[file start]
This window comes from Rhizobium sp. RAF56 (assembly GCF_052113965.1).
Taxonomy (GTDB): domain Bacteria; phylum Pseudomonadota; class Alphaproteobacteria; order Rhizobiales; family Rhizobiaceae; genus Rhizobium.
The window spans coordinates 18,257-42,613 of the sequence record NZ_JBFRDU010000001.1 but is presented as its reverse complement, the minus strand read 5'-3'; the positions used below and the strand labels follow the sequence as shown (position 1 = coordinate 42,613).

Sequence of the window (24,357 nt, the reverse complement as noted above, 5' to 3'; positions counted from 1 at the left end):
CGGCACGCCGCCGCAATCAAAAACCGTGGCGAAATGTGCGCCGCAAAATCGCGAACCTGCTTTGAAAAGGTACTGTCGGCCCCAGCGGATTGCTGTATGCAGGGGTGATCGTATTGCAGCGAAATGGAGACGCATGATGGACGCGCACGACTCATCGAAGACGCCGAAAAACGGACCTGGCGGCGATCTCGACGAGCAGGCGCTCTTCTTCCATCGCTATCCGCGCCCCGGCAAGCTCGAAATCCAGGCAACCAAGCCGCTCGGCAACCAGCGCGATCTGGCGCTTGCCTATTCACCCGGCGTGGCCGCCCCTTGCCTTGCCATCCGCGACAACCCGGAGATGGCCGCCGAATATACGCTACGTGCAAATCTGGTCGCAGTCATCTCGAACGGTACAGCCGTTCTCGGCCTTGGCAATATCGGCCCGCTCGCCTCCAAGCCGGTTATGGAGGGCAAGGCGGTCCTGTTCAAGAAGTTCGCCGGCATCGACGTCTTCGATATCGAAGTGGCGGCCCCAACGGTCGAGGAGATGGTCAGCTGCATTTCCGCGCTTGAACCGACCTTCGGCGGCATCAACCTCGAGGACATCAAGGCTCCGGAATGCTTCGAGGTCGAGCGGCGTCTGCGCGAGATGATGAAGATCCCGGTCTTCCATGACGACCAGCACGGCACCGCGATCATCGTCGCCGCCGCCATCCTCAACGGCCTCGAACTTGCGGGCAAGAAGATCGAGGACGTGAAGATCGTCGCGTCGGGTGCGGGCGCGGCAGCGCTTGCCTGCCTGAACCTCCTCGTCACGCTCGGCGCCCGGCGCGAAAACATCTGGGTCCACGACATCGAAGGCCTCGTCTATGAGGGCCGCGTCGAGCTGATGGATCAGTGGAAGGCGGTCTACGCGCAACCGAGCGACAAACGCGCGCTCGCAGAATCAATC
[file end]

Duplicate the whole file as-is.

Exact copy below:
This window comes from Rhizobium sp. RAF56 (assembly GCF_052113965.1).
Taxonomy (GTDB): domain Bacteria; phylum Pseudomonadota; class Alphaproteobacteria; order Rhizobiales; family Rhizobiaceae; genus Rhizobium.
The window spans coordinates 18,257-42,613 of the sequence record NZ_JBFRDU010000001.1 but is presented as its reverse complement, the minus strand read 5'-3'; the positions used below and the strand labels follow the sequence as shown (position 1 = coordinate 42,613).

Sequence of the window (24,357 nt, the reverse complement as noted above, 5' to 3'; positions counted from 1 at the left end):
CGGCACGCCGCCGCAATCAAAAACCGTGGCGAAATGTGCGCCGCAAAATCGCGAACCTGCTTTGAAAAGGTACTGTCGGCCCCAGCGGATTGCTGTATGCAGGGGTGATCGTATTGCAGCGAAATGGAGACGCATGATGGACGCGCACGACTCATCGAAGACGCCGAAAAACGGACCTGGCGGCGATCTCGACGAGCAGGCGCTCTTCTTCCATCGCTATCCGCGCCCCGGCAAGCTCGAAATCCAGGCAACCAAGCCGCTCGGCAACCAGCGCGATCTGGCGCTTGCCTATTCACCCGGCGTGGCCGCCCCTTGCCTTGCCATCCGCGACAACCCGGAGATGGCCGCCGAATATACGCTACGTGCAAATCTGGTCGCAGTCATCTCGAACGGTACAGCCGTTCTCGGCCTTGGCAATATCGGCCCGCTCGCCTCCAAGCCGGTTATGGAGGGCAAGGCGGTCCTGTTCAAGAAGTTCGCCGGCATCGACGTCTTCGATATCGAAGTGGCGGCCCCAACGGTCGAGGAGATGGTCAGCTGCATTTCCGCGCTTGAACCGACCTTCGGCGGCATCAACCTCGAGGACATCAAGGCTCCGGAATGCTTCGAGGTCGAGCGGCGTCTGCGCGAGATGATGAAGATCCCGGTCTTCCATGACGACCAGCACGGCACCGCGATCATCGTCGCCGCCGCCATCCTCAACGGCCTCGAACTTGCGGGCAAGAAGATCGAGGACGTGAAGATCGTCGCGTCGGGTGCGGGCGCGGCAGCGCTTGCCTGCCTGAACCTCCTCGTCACGCTCGGCGCCCGGCGCGAAAACATCTGGGTCCACGACATCGAAGGCCTCGTCTATGAGGGCCGCGTCGAGCTGATGGATCAGTGGAAGGCGGTCTACGCGCAACCGAGCGACAAACGCGCGCTCGCAGAATCAATC